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« Reply #37 on: April 20, 2011, 12:00:31 PM »

  Lots of advice here, keep in mind things will get better for you..I second the idea of getting your CDL. I drive for a USPS Contractor, the pay is very good, 2 days a week off, home every night.

 If this job ever goes I can drive my bus about 80 miles south of here park it, stay in it weeknights and come home on weekends, and drive a truck for one of the several Natural Gas Companies doing Shale Drilling and make good money there. I would be away thru the week but it would beat going over the road and I would kind of enjoy staying in my bus.  The Gas Drilling Companies have hookups, I see a lot of campers/RV's at their terminals. You might not ever use your CDL but it would be good to have, you never know... Long story short I can see an advantage to being your age, having a bus and your CDL.

Rick
« Last Edit: April 20, 2011, 02:15:33 PM by Rick59-4104 » Logged

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1959 GM 4104  No. 4115
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« Reply #38 on: April 21, 2011, 06:39:40 AM »

I don't go along with all the naysayers.  My personal economy is doing fine.  You don't have to participate in the recession! 

You have learned a lesson here about debt.  This whole situation would feel different if you didn't owe for the bus.  I have learned after a long time of banging my head against a brick wall that I am better off NEVER borrowing money for anything from anybody!  It really is possible to live that way if you are determined to.  Right now you feel like a slave to your Dad.  I doubt he feels that way, but you probably do.  All I can say is "suck it up..."  List the bus for sale, but if it doesn't sell right away, do whatever you can to make money and make some kind of payments to your Dad, even if they are pathetic.  Get creative.  Buy the book "The Power of Who".  Great book on getting a job in today's world.  Keep your head up.  Life happens.  Learn from it.  The painful lessons are the ones you will never forget.  God Bless!

Marc
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Len Silva
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« Reply #39 on: April 21, 2011, 07:25:35 AM »

Are you, qualified as a ground school flight instructor, or could you get qualified?  There seems to be plenty of flight school work out there.
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« Reply #40 on: April 21, 2011, 07:54:54 AM »

  Im getting the feeling he is just done with the Bus and wants to move on. Weve all been there a time or two.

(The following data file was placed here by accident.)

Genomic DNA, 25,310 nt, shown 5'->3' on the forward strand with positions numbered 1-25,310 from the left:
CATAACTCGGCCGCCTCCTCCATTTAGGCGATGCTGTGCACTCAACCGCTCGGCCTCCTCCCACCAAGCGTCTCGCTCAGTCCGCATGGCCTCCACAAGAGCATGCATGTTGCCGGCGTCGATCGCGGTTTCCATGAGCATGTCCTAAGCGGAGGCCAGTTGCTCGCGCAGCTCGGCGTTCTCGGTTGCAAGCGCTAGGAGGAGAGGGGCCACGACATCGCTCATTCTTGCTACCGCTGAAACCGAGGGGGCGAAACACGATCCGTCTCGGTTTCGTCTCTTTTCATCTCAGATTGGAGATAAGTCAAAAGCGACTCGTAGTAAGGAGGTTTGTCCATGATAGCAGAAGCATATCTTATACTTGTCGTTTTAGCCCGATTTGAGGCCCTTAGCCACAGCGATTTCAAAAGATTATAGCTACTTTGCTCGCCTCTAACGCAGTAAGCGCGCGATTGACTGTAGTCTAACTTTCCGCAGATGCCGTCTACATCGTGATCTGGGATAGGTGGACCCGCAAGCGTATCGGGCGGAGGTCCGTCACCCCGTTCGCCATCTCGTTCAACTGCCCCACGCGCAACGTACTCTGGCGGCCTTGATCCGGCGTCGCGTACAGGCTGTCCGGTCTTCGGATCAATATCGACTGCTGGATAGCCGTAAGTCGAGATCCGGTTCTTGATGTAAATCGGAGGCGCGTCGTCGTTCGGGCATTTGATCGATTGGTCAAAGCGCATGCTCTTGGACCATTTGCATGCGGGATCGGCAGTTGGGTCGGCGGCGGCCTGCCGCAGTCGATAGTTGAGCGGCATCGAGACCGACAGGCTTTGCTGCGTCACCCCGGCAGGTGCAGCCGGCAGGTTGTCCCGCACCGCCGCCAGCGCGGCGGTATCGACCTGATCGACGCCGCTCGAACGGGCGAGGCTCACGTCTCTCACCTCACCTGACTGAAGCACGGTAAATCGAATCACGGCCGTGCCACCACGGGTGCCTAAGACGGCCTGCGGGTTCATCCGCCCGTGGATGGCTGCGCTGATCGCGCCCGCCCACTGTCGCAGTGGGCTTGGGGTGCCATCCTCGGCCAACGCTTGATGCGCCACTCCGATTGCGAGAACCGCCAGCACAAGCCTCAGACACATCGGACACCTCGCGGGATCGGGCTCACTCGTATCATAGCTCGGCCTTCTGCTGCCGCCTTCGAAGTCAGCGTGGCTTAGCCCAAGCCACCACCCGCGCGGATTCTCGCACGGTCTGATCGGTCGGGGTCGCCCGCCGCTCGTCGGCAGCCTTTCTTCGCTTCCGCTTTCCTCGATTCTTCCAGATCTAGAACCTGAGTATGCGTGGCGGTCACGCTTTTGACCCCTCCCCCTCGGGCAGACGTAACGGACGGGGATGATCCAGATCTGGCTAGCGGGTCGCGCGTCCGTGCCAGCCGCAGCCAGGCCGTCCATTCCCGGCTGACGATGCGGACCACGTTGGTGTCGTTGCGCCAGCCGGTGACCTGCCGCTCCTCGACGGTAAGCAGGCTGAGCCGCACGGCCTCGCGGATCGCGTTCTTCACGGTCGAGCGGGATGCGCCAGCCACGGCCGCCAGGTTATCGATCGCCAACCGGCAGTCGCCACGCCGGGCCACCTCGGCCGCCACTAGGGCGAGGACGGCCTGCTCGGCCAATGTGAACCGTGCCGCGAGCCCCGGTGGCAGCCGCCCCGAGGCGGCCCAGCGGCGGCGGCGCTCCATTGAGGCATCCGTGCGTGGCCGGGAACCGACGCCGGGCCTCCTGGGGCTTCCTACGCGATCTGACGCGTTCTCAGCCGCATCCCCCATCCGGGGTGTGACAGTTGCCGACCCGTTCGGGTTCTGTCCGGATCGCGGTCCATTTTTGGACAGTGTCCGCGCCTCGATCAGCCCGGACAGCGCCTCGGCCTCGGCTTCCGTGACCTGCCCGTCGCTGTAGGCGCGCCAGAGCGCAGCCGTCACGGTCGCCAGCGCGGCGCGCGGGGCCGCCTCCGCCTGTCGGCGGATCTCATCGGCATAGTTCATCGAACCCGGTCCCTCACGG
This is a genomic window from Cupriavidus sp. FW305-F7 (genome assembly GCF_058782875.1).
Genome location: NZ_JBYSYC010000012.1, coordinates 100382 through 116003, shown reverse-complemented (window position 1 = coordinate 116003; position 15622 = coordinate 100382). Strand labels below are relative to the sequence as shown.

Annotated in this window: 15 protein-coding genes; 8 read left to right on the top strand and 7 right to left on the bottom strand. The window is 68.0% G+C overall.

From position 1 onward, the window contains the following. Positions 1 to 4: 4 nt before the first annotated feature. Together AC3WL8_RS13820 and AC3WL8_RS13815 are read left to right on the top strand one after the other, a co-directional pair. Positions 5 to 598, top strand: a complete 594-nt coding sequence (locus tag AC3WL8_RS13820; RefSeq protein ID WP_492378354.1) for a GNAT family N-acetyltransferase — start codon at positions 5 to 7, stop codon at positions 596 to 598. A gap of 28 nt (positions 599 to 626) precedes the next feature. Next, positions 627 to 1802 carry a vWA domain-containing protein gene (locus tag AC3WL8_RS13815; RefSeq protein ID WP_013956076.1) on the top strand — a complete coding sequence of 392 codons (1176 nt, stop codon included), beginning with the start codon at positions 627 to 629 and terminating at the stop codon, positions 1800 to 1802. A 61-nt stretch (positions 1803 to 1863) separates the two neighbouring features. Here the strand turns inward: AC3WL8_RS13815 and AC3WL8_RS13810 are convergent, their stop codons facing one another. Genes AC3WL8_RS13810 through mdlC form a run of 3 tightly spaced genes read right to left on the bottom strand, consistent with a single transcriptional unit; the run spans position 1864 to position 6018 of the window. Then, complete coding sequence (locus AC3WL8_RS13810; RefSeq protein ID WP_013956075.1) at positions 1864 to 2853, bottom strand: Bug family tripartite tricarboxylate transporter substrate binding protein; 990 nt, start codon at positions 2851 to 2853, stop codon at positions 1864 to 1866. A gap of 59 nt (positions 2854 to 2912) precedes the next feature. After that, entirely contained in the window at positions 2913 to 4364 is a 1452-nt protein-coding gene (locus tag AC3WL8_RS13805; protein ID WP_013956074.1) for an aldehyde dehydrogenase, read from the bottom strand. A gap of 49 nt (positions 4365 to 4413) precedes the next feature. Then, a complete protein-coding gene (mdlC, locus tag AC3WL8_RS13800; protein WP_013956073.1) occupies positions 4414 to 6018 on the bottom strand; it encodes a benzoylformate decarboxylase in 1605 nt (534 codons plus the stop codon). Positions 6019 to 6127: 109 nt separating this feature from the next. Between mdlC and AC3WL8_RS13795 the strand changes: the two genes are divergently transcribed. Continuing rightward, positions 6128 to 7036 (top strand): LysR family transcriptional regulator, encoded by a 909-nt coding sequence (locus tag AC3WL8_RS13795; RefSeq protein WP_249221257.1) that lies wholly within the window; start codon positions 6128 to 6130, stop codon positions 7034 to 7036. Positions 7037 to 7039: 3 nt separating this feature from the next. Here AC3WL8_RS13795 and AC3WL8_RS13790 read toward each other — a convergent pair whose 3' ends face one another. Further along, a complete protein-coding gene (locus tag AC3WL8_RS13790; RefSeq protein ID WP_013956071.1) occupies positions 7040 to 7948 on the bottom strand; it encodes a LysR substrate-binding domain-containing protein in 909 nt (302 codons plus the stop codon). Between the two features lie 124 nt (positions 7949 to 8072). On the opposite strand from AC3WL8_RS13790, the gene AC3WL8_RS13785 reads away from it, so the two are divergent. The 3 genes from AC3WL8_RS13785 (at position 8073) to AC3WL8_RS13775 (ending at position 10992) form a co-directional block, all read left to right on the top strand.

If not, I would get a subscription to AOPA and talk to their medical dept about approved meds, find a different Dr, change your diet, get some excercize and get your health back, etc..

  My Dad has had type 2 diabetes since the late 90's, and living with us, his diet had made us more aware of watching sugar and carbs. But his Heart Attack two years ago got us watching salt and calorie intake, which led to reading all the labels on the crap the world wants to feed us. That led to an almost complete stop in boxed foods, with real meals made with fresh meats and veggies. The difference that has made in all of us from a health standpoint cannot be overstated. I would relate the change to detoxification.

 Its just not normal for everyone to be sick and have medical problems and severe allergies, especially when young.
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Seayfam
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« Reply #41 on: April 21, 2011, 08:42:57 AM »

Quote
You are unlikely to get $11K for a 4104, no matter how nice it is.  Maybe $7-8 if you are lucky


Things must be really bad down there. Here in Alaska I would bet you would sell it fast for 15k. That's an idea Roll Eyes Alaska has a lot of work in the summer months, you could bring the bus to Alaska, work for the summer living in the bus, then sell the bus at the end of the season. Wink
Sorry to hear about your situation,

Gary
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Bob Gil
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« Reply #42 on: April 21, 2011, 05:39:28 PM »

Sorry to hear about you situation.

But sounds like a chance to learn a little about your bus and how to work with it.  I was off for 6 months last year sure was tuff but good to know that both the buss and the 35 ft Avion travel trailer are paid for and if the house goes there is some place to go.

Though I was going to have to take one of them out of town and stay in one of them part time while working.

My wife was diagnosed with Caliac deiese just the first part of the ear the change in the food we eat is helping.  She has had problems with dibeties and it is going away and things are changing.

I suggest you let the guys here in this group help you learn about your bus as they did me and you will have the knowledge to fall back on later.

Good luck hope it all gets better.  If I can help e-mail me bobgil@sbcglobal.net I hope I can help some one as I was helped from here.

I have not been around much in the last two years but I am still reading when I can.

Bob Gil
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« Reply #43 on: April 22, 2011, 08:42:47 AM »

I don't know what to tell you  Huh though I don't know that I'd take advice from someone who hasn't had a permanent job in almost eight years. Tongue

I won't lie and tell you that I expect things to get better - on the contrary, I expect them to get much worse. Our national debt is currently about 95% of our GDP, and there are economists that expect it to hit 100% in no more than five years. If it does, then the economic problems we have today are going to look like a sneeze in a hurricane. I know just enough about markets, finance, and economic theory to know that I don't want to be caught flat-footed if they're right.

That's no small part of the reason we want a bus. We're lucky enough that at the moment my wife is working on several $40/hour contracts that should last us the next several months at minimum, and we're planning on buying and living in a bus for the very reasons that everyone has spent the last two pages telling you about.

I wish you the best of luck however it plays out for you. I'd tell you that I'd love to buy your bus from you, but we wouldn't have the money for about another three months. You may find that owning it in the coming months and years could be a godsend if you can get it paid off or traded for something that needs less maintenance.
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« Reply #44 on: April 22, 2011, 11:08:45 AM »

  I think LesBerg needs that Bus for him and his family.